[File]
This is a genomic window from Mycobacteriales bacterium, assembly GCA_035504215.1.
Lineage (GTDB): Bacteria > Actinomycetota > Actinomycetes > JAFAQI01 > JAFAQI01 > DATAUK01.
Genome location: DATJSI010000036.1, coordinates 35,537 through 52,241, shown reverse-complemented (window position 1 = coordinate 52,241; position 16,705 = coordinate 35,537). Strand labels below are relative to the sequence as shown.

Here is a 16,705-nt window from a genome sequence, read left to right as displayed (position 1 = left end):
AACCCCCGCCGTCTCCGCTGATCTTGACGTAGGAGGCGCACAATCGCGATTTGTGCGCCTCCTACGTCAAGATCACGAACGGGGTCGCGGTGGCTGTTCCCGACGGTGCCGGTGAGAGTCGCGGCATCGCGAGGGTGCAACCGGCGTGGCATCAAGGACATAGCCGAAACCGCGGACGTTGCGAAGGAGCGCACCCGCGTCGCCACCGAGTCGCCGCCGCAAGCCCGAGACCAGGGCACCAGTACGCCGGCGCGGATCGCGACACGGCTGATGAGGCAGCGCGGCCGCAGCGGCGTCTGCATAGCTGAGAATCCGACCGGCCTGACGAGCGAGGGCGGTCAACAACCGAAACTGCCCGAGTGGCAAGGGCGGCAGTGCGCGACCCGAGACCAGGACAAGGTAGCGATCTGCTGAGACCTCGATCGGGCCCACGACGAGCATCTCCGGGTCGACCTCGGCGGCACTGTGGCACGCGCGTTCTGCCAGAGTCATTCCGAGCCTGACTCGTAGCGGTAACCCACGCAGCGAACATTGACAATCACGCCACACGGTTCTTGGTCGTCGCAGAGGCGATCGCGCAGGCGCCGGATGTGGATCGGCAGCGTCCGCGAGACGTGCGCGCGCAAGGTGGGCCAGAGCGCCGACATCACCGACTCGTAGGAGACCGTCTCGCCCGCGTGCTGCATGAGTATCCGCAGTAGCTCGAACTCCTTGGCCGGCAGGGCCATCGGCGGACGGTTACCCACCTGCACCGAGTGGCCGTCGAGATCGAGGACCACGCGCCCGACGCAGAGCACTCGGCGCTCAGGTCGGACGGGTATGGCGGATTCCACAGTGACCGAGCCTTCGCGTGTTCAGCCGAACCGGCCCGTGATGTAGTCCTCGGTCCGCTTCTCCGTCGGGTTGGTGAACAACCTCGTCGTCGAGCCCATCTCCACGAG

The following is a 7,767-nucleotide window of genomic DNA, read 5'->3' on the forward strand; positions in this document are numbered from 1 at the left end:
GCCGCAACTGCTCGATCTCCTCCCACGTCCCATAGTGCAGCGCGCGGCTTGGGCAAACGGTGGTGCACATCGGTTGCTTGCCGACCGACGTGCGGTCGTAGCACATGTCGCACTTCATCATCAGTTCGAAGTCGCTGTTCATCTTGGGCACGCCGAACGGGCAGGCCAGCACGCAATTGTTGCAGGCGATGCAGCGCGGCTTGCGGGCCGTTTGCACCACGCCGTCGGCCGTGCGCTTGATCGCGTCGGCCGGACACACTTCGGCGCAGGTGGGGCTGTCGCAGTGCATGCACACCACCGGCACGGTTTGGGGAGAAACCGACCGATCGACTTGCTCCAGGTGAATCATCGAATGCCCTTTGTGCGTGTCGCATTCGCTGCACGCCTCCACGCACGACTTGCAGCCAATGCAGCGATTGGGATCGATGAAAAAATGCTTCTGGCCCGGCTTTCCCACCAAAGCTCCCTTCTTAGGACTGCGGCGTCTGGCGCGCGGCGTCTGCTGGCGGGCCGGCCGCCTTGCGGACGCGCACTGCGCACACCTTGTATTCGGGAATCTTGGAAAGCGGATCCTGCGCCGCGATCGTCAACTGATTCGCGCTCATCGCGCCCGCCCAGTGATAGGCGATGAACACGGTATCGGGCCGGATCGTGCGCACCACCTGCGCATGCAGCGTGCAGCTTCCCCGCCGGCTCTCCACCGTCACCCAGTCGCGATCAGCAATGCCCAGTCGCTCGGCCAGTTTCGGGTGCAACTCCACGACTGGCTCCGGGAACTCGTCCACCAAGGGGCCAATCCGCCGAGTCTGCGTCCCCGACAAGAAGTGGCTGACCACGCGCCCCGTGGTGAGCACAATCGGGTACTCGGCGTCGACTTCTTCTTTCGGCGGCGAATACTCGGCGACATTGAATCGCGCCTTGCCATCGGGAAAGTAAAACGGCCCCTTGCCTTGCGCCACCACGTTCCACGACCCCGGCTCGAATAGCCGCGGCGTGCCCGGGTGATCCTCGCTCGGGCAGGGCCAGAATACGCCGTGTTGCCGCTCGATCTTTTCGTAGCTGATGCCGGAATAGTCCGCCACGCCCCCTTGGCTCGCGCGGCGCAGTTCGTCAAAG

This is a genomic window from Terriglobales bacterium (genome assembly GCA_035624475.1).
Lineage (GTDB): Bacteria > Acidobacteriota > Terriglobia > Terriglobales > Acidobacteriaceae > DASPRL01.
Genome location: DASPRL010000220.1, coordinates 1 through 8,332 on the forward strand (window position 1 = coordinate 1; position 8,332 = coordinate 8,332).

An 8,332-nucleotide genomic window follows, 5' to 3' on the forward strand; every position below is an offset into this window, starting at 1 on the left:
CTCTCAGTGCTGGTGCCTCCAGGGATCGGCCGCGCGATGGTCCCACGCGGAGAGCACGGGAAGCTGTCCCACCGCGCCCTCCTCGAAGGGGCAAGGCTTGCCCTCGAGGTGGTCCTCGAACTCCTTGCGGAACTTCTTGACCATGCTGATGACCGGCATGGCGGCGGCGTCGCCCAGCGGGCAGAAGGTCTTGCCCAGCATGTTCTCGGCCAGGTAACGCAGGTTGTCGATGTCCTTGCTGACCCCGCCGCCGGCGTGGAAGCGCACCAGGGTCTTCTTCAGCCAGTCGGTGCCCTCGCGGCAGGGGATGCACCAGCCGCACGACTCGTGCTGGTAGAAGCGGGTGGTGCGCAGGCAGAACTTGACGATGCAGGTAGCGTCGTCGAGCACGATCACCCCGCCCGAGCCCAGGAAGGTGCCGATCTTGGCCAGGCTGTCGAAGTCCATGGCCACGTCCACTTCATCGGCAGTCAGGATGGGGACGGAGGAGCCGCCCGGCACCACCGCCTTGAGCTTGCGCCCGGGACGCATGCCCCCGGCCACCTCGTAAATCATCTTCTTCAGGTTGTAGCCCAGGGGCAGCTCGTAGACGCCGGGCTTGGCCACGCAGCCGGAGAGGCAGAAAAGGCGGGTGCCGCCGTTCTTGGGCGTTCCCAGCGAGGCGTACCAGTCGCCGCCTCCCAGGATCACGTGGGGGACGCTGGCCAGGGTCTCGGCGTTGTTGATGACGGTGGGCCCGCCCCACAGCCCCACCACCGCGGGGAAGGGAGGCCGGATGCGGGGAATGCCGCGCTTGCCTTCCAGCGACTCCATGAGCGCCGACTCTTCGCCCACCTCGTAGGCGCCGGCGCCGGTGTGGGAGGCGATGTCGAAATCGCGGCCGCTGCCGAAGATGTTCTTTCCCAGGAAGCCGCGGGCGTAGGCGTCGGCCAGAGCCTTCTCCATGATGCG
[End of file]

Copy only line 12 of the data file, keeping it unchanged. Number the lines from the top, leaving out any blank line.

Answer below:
CTCTCAGTGCTGGTGCCTCCAGGGATCGGCCGCGCGATGGTCCCACGCGGAGAGCACGGGAAGCTGTCCCACCGCGCCCTCCTCGAAGGGGCAAGGCTTGCCCTCGAGGTGGTCCTCGAACTCCTTGCGGAACTTCTTGACCATGCTGATGACCGGCATGGCGGCGGCGTCGCCCAGCGGGCAGAAGGTCTTGCCCAGCATGTTCTCGGCCAGGTAACGCAGGTTGTCGATGTCCTTGCTGACCCCGCCGCCGGCGTGGAAGCGCACCAGGGTCTTCTTCAGCCAGTCGGTGCCCTCGCGGCAGGGGATGCACCAGCCGCACGACTCGTGCTGGTAGAAGCGGGTGGTGCGCAGGCAGAACTTGACGATGCAGGTAGCGTCGTCGAGCACGATCACCCCGCCCGAGCCCAGGAAGGTGCCGATCTTGGCCAGGCTGTCGAAGTCCATGGCCACGTCCACTTCATCGGCAGTCAGGATGGGGACGGAGGAGCCGCCCGGCACCACCGCCTTGAGCTTGCGCCCGGGACGCATGCCCCCGGCCACCTCGTAAATCATCTTCTTCAGGTTGTAGCCCAGGGGCAGCTCGTAGACGCCGGGCTTGGCCACGCAGCCGGAGAGGCAGAAAAGGCGGGTGCCGCCGTTCTTGGGCGTTCCCAGCGAGGCGTACCAGTCGCCGCCTCCCAGGATCACGTGGGGGACGCTGGCCAGGGTCTCGGCGTTGTTGATGACGGTGGGCCCGCCCCACAGCCCCACCACCGCGGGGAAGGGAGGCCGGATGCGGGGAATGCCGCGCTTGCCTTCCAGCGACTCCATGAGCGCCGACTCTTCGCCCACCTCGTAGGCGCCGGCGCCGGTGTGGGAGGCGATGTCGAAATCGCGGCCGCTGCCGAAGATGTTCTTTCCCAGGAAGCCGCGGGCGTAGGCGTCGGCCAGAGCCTTCTCCATGATGCG